A bankruptcy judge in Harrisburg said Tuesday that special court approval for payments to vendors is unnecessary in Pennsylvania’s capital city.
Mary France of the U.S. Bankruptcy Court for the Middle District of Pennsylvania in Harrisburg agreed, however, to clarify that federal Chapter 9 bankruptcy law allows the city to pay routine bills without special court permission.
Mayor Linda Thompson, through a court filing by Tucker Arensberg PC, said some vendors are reluctant to do business with the city, which faces a state takeover attempt, on other than a cash-on-delivery or an up-front basis, and worry that receiving payments from it without court approval could leave them on the hook legally.
“This motion is strategic and not substantive in effect,” Mark Schwartz, the Bryn Mawr, Pa., attorney representing the City Council, said in a court filing.
“It’s much ado about nothing. I don’t know what motivates the mayor. It’s a lot of make-work,” Schwartz said after the hearing.
The citizens advocacy group Debt Watch Harrisburg also criticized Thompson for making the filing. “The hyperbole of the motion appears nothing more than a tactic to create public uncertainty and fear,” attorney Neil Grover said in a filing on behalf of the group.
While an attempted bankruptcy filing by the City Council, on which France is expected to rule Nov. 23, plays out in federal court, the city is staring at a state takeover. On Monday, city and state officials discussed how Harrisburg could file an alternative recovery plan to prevent Gov. Tom Corbett from appointing a receiver.
While they reached no consensus, they agreed to reconsider the original plan recommended under the Act 47 program for distressed communities as a starting point.
Three times the council, in 4-to-3 votes, rejected the plan, which Novak Consulting Group of Cincinnati originally devised. Thompson backed the other two versions, adding a call for a commuter tax, which the new law prohibits in Harrisburg’s case.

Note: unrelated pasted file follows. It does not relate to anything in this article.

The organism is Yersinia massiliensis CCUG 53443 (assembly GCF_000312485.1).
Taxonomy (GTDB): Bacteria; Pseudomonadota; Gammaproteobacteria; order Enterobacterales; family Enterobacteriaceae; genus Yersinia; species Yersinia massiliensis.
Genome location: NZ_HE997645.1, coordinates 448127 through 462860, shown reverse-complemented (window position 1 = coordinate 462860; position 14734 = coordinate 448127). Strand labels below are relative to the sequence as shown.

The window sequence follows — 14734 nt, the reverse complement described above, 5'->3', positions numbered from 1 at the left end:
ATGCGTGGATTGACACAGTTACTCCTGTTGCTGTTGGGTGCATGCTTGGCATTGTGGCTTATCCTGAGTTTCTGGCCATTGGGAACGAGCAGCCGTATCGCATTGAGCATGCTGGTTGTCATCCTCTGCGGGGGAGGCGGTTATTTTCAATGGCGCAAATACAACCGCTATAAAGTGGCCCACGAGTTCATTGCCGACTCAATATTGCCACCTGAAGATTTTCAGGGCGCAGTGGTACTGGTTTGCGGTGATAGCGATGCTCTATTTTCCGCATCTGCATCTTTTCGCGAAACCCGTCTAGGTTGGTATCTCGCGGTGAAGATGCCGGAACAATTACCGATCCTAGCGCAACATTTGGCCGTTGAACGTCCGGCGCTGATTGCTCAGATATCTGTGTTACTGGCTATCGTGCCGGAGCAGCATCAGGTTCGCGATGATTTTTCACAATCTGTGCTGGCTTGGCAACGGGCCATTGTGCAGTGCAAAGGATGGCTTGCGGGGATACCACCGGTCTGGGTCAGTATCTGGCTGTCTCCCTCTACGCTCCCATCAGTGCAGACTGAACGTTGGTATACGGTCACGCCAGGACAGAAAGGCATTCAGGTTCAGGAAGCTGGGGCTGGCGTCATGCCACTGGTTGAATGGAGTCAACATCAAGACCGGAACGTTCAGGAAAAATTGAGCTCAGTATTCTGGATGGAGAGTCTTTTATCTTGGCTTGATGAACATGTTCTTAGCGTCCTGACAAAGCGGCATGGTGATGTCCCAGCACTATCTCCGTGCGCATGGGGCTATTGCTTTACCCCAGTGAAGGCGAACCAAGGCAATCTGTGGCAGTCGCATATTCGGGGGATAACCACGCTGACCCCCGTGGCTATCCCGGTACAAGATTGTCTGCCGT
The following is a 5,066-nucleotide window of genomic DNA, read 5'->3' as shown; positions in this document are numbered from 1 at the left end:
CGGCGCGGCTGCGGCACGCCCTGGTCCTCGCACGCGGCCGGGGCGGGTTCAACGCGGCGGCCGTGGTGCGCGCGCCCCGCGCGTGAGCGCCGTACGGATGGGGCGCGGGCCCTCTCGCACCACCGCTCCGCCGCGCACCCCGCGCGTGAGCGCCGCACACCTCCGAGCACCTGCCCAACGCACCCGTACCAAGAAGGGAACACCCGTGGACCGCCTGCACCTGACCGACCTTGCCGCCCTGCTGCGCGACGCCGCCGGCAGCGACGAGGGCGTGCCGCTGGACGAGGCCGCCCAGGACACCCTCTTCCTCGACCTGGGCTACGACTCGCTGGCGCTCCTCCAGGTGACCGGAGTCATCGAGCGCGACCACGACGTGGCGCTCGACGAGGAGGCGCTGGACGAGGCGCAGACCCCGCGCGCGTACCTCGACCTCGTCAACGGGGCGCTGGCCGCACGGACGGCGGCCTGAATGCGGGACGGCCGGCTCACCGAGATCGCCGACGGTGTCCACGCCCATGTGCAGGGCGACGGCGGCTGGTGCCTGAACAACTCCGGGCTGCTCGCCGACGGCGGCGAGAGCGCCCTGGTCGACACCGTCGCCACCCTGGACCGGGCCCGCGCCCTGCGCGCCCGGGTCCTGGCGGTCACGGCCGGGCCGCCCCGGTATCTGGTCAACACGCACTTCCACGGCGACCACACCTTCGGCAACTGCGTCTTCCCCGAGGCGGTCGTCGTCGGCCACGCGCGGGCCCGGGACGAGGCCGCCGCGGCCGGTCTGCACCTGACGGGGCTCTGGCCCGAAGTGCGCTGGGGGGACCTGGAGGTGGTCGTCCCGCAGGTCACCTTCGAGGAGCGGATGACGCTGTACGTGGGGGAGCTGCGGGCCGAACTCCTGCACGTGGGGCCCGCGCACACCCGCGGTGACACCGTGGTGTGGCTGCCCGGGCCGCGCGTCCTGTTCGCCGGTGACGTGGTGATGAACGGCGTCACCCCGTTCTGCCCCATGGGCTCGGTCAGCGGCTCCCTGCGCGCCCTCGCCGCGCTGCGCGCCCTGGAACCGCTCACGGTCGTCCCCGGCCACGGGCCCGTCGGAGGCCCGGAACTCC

“Our goal was to come in and get the council to use one of the plans as a starting point, and we were successful,” Thompson said.
The state, the mayor, Dauphin County and bondholders oppose the bankruptcy filing.
Harrisburg is saddled with $310 million of debt, including $242 million of bonds related to a costly incinerator retrofit project. The city has skipped payments on $65 million of the bonds, according to court documents. Bond insurer Assured Guaranty Municipal Corp. and the county are the guarantors of the incinerator debt.
The Harrisburg Authority operates the incinerator.
Neighboring Lancaster County has offered an estimated $124 million, with no debt obligations, for the incinerator.
According to the Harrisburg Authority, three other companies, including one from Canada, have expressed interest.
Next Monday, the same group is expected to meet privately with creditors. “People want all the stakeholders to make concessions,” Thompson said.
Under the takeover legislation, the city must submit a consent agreement to Department of Community and Economic Development Secretary Alan Walker by Nov. 14 to avoid receivership, though Schwartz has contested the takeover law in bankruptcy court filings.
The four council members who have opposed Thompson and the Act 47 plan — Brad Koplinski, Wanda Williams, Eugenia Smith and Susan Brown-Wilson — favor bankruptcy, as does city Controller Dan Miller.
Koplinski, who wants bondholders to make $100 million worth of concessions, asked Pennsylvania officials Monday night to stall the consent agreement discussions until France rules on the bankruptcy filing.